• David Howells's avatar
    security: Fix setting of PF_SUPERPRIV by __capable() · 5cd9c58f
    David Howells authored
    Fix the setting of PF_SUPERPRIV by __capable() as it could corrupt the flags
    the target process if that is not the current process and it is trying to
    change its own flags in a different way at the same time.
    __capable() is using neither atomic ops nor locking to protect t->flags.  This
    patch removes __capable() and introduces has_capability() that doesn't set
    PF_SUPERPRIV on the process being queried.
    This patch further splits security_ptrace() in two:
     (1) security_ptrace_may_access().  This passes judgement on whether one
         process may access another only (PTRACE_MODE_ATTACH for ptrace() and
         PTRACE_MODE_READ for /proc), and takes a pointer to the child process.
         current is the parent.
     (2) security_ptrace_traceme().  This passes judgement on PTRACE_TRACEME only,
         and takes only a pointer to the parent process.  current is the child.
         In Smack and commoncap, this uses has_capability() to determine whether
         the parent will be permitted to use PTRACE_ATTACH if normal checks fail.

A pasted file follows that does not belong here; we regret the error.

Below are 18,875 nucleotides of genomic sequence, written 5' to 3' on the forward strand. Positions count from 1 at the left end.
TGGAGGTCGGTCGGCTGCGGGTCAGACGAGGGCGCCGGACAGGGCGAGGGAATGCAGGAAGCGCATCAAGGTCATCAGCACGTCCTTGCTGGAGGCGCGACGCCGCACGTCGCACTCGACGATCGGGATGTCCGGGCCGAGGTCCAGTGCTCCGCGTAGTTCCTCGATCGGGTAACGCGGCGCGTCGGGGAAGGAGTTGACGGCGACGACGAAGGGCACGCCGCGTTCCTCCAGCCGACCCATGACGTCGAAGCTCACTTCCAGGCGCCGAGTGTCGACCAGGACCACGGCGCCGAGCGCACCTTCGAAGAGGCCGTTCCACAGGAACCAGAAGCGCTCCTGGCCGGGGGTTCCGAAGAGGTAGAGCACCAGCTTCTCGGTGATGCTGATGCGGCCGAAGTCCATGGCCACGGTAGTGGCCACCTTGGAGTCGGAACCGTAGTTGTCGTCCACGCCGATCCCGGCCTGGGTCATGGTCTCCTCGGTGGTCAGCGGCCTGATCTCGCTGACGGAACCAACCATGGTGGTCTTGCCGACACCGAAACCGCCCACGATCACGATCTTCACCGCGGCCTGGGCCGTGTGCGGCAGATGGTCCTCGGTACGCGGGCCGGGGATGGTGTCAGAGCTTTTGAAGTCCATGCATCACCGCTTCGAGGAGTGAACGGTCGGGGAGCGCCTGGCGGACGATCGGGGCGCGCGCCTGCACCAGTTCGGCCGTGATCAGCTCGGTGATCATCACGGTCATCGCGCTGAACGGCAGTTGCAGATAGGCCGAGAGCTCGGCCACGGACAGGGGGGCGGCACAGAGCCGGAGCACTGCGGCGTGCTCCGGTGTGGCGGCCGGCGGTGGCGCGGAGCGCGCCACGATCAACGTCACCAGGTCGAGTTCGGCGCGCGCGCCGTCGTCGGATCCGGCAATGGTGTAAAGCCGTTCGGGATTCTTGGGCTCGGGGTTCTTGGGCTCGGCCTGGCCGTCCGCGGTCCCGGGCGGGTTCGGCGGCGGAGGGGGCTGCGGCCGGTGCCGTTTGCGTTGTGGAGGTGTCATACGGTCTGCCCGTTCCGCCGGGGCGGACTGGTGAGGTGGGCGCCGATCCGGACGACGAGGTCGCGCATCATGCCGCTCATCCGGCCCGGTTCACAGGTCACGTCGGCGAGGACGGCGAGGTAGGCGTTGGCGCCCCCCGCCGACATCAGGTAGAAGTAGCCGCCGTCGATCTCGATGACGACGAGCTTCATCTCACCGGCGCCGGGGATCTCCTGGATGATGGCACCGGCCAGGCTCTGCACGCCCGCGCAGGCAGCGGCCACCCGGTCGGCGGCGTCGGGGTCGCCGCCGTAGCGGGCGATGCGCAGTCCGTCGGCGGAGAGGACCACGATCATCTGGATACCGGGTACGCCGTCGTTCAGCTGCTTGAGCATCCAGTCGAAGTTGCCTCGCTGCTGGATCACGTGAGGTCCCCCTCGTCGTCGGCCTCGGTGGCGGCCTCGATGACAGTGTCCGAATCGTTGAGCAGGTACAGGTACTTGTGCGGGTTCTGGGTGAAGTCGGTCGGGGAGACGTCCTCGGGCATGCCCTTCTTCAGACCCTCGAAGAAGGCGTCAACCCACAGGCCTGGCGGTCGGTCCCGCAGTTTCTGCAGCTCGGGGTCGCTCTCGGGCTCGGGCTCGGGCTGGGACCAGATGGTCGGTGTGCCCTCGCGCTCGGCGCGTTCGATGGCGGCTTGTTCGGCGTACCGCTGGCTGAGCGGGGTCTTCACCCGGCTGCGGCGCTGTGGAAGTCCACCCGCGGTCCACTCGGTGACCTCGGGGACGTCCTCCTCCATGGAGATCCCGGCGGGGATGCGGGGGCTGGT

This does not set PF_SUPERPRIV.
    Two of the instances of __capable() actually only act on current, and so have
    been changed to calls to capable().
    Of the places that were using __capable():
     (1) The OOM killer calls __capable() thrice when weighing the killability of a
         process.  All of these now use has_capability().
     (2) cap_ptrace() and smack_ptrace() were using __capable() to check to see
         whether the parent was allowed to trace any process.  As mentioned above,
         these have been split.  For PTRACE_ATTACH and /proc, capable() is now
         used, and for PTRACE_TRACEME, has_capability() is used.
     (3) cap_safe_nice() only ever saw current, so now uses capable().
     (4) smack_setprocattr() rejected accesses to tasks other than current just
         after calling __capable(), so the order of these two tests have been
         switched and capable() is used instead.
     (5) In smack_file_send_sigiotask(), we need to allow privileged processes to
         receive SIGIO on files they're manipulating.
     (6) In smack_task_wait(), we let a process wait for a privileged process,
         whether or not the process doing the waiting is privileged.
    I've tested this with the LTP SELinux and syscalls testscripts.
    Signed-off-by: default avatarDavid Howells <dhowells@redhat.com>
    Acked-by: default avatarSerge Hallyn <serue@us.ibm.com>
    Acked-by: default avatarCasey Schaufler <casey@schaufler-ca.com>
    Acked-by: default avatarAndrew G. Morgan <morgan@kernel.org>
    Acked-by: default avatarAl Viro <viro@zeniv.linux.org.uk>
    Signed-off-by: default avatarJames Morris <jmorris@namei.org>
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